Premiership: Musselburgh claim morale-boosting win at Selkirk

Visitors recover from rocky start to secure a win which could have huge implications in relegation battle

Musselburgh caused an upset by beating Selkirk at Philiphaugh. Image: Grant Kinghorn
Musselburgh caused an upset by beating Selkirk at Philiphaugh. Image: Grant Kinghorn

Selkirk 20

Musselburgh 32

STEPHEN BRUNSDON @ Philiphaugh

MUSSELBURGH produced their best performance of the Premiership season so far to record a superb bonus-point victory on the road over Selkirk.  

Despite going 15-0 down inside the opening quarter, Derek O’Riordan’s side bounced back in fine style to dominate the rest of the first half, scoring three tries to take the lead at the break and adding the bonus point just after it. 

Conversely, Selkirk never quite looked the same side after their impressive start, and blew several chances to get back into the game in the second period as Burgh held their nerve to take a well-deserved second win of the season. 


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“This performance hasn’t just been in the works this season, it’s been building for the last three years,” O’Riordan said post-match. “We’ve struggled to win away from home and the effort put in by the boys today was exceptional.”

Perhaps Burgh’s true key to victory lay in their resilience – which was knocked for six early on as Selkirk romped to a 15-0 lead as a second-minute try from Callum Anderson was followed by another from set-piece from Bruce Riddell and a 15th-minute penalty from out-half Aaron McColm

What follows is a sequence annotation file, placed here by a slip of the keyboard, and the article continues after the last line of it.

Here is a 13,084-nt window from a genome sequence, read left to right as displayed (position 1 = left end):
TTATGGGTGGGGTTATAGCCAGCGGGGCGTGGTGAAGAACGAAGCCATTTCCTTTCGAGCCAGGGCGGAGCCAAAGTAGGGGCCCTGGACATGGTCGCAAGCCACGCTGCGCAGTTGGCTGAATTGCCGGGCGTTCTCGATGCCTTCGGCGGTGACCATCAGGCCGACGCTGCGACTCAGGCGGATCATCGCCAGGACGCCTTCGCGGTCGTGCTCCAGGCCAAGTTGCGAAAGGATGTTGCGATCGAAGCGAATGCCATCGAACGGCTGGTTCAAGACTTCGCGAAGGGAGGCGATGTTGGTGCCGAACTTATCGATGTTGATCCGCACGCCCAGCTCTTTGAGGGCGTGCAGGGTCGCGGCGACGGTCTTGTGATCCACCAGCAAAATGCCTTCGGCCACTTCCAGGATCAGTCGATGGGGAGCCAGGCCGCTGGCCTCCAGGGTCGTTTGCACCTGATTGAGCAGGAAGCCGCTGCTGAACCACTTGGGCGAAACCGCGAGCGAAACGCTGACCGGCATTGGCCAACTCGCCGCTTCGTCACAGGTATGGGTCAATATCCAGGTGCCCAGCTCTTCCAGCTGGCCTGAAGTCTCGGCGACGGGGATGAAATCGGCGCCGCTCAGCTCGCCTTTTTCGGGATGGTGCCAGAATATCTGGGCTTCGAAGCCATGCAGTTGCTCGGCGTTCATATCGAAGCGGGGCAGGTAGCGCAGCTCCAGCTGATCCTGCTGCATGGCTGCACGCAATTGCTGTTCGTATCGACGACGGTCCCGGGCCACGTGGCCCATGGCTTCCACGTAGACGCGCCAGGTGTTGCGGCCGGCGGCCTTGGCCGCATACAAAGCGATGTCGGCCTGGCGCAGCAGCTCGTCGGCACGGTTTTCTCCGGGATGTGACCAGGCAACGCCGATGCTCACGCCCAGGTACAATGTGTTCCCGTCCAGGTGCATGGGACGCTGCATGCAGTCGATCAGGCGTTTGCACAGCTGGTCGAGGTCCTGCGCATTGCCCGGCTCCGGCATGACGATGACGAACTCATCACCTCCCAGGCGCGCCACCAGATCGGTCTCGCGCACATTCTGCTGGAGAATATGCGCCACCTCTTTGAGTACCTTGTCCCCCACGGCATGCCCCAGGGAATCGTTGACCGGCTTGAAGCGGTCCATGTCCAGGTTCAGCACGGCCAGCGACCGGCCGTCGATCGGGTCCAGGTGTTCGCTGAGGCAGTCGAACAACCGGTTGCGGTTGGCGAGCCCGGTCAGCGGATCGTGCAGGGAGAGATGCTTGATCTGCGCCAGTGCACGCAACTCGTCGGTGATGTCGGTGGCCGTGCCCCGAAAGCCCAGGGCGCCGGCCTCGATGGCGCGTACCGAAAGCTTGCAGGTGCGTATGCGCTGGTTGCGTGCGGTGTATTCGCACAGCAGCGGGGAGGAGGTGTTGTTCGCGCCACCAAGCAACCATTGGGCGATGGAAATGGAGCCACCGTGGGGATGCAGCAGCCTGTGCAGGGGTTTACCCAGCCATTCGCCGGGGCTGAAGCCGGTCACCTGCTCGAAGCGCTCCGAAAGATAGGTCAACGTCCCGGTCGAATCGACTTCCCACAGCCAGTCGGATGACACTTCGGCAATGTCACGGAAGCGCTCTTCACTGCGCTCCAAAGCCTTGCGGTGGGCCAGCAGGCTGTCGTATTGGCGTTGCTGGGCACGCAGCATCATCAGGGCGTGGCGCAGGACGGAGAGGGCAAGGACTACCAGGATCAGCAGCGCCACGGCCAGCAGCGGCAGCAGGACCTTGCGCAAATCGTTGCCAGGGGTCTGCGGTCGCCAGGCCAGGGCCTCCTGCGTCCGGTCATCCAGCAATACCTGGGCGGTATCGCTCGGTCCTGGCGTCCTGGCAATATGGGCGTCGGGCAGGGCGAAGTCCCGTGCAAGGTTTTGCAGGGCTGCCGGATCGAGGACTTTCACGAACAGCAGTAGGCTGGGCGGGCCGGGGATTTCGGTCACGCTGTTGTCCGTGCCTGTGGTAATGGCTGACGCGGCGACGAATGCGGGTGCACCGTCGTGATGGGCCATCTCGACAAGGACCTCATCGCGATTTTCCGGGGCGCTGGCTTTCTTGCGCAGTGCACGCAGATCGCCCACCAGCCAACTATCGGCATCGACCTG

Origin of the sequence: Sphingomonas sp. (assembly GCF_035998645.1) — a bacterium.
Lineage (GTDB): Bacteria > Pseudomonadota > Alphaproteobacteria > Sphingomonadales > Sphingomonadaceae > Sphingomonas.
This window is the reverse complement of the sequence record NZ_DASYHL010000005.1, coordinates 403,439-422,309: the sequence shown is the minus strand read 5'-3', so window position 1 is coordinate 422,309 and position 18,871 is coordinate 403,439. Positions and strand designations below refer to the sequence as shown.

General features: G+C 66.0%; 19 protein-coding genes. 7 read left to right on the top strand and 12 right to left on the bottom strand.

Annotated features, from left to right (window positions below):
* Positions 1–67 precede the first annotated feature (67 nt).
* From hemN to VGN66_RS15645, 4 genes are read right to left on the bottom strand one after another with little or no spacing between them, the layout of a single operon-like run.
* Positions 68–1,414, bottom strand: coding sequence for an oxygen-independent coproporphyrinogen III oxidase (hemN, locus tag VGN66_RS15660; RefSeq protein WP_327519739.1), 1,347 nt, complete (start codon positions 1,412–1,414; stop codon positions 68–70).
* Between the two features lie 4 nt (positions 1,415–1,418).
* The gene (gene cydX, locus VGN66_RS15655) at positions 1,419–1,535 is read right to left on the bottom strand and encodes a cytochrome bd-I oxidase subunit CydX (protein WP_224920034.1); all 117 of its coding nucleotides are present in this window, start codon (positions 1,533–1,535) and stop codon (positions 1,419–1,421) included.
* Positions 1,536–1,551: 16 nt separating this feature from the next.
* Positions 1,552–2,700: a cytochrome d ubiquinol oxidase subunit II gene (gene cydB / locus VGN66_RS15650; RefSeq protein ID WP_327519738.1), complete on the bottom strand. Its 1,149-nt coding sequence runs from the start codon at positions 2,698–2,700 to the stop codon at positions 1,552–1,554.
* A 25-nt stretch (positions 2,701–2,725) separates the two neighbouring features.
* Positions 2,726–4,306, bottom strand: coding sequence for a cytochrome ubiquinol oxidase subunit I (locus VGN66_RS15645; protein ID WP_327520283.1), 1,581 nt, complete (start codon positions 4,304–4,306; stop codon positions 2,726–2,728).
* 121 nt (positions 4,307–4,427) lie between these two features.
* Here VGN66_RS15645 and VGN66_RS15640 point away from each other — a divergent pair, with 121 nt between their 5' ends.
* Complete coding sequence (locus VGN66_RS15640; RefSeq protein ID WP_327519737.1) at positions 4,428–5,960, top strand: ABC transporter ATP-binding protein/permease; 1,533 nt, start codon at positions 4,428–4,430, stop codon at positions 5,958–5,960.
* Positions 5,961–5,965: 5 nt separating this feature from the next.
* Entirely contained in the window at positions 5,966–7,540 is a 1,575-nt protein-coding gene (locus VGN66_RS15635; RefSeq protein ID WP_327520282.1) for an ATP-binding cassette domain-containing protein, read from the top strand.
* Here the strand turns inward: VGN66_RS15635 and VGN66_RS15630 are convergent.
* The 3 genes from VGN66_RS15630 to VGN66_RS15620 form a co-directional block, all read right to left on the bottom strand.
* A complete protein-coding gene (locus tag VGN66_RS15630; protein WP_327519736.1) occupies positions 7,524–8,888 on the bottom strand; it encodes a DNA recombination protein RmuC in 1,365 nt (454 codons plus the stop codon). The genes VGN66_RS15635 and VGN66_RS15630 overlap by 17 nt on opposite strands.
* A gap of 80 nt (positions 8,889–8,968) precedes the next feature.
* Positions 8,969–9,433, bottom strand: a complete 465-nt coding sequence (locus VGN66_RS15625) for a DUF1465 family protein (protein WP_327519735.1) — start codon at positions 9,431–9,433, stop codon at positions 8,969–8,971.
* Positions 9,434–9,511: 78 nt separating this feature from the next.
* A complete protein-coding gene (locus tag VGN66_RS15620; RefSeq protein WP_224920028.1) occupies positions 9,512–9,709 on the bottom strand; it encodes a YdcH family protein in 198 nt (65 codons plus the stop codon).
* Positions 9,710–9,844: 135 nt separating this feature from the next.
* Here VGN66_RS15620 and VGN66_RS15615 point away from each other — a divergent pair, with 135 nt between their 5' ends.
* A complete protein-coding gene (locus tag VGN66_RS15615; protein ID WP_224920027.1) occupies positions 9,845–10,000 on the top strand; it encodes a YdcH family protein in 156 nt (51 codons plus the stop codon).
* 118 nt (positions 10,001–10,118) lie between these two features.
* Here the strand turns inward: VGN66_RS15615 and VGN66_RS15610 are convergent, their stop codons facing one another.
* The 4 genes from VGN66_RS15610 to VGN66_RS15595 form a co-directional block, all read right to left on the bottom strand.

Burgh had barely laid hands on the ball, but once they did, O’Riordan’s men proved more than a handful for Selkirk. Their set-piece was a real asset all match and Craig Owenson capitalised on a surging line-out rolling maul five yards out to bag his side’s first try. Scrum-half Danny Owenson added the extras from the touchline and, suddenly, it was game on. 

Selkirk still had an eight-point lead, but they began to look like the side behind on the scoreboard. Errors began to creep into their game, despite being on the front foot more often than not. The backline of Ryan Cottrell, Anderson and Lachlan Ferguson all provided potent threats, but Burgh’s defence was galvanised and snuffed out any attempts from the hosts to widen the margin. 

Burgh, now looking a distinctly different team with points on the board, announced their entrance into the contest with a second score, this time on the other side as winger James Ferguson sprinted in from the 22 after a lovely, floated pass from out-half Paul Cunningham

Now it really was game on at 15-14, but Selkirk still had the bulk of the chances in the first half. They lost talisman second-row James Head to concussion after a nasty clash, but they remained camped inside the Burgh half. Burgh’s increasingly ill-disciplined defence were stretched from side to side, but Selkirk could not get over the whitewash. 

Visiting back-rower Callum Champion was yellow-carded while Selkirk remained camped inside the opposite 22m – but it was the 14 men who then scored the try of the game on the cusp of half-time. After they withstood constant waves of attack, Neil McNairn crashed over from short range with Owenson converting, but the catalyst was the exceptional second-row Michael Badenhorst, who used his searing pace to carve through the Selkirk defence.

“The one thing we didn’t want to do going into the changing rooms at half-time was to be lacking energy,” O’Riordan said. “The score before half-time was massive for us and what we did was not let our emotions get in the way, keep our focus and try and get the next score at the start of the second half.” 

Get the first score they duly did, as Burgh began the second half like Selkirk started the first, bagging the bonus point via Finn Duraj two minutes after the break, following a poor clearance from Selkirk.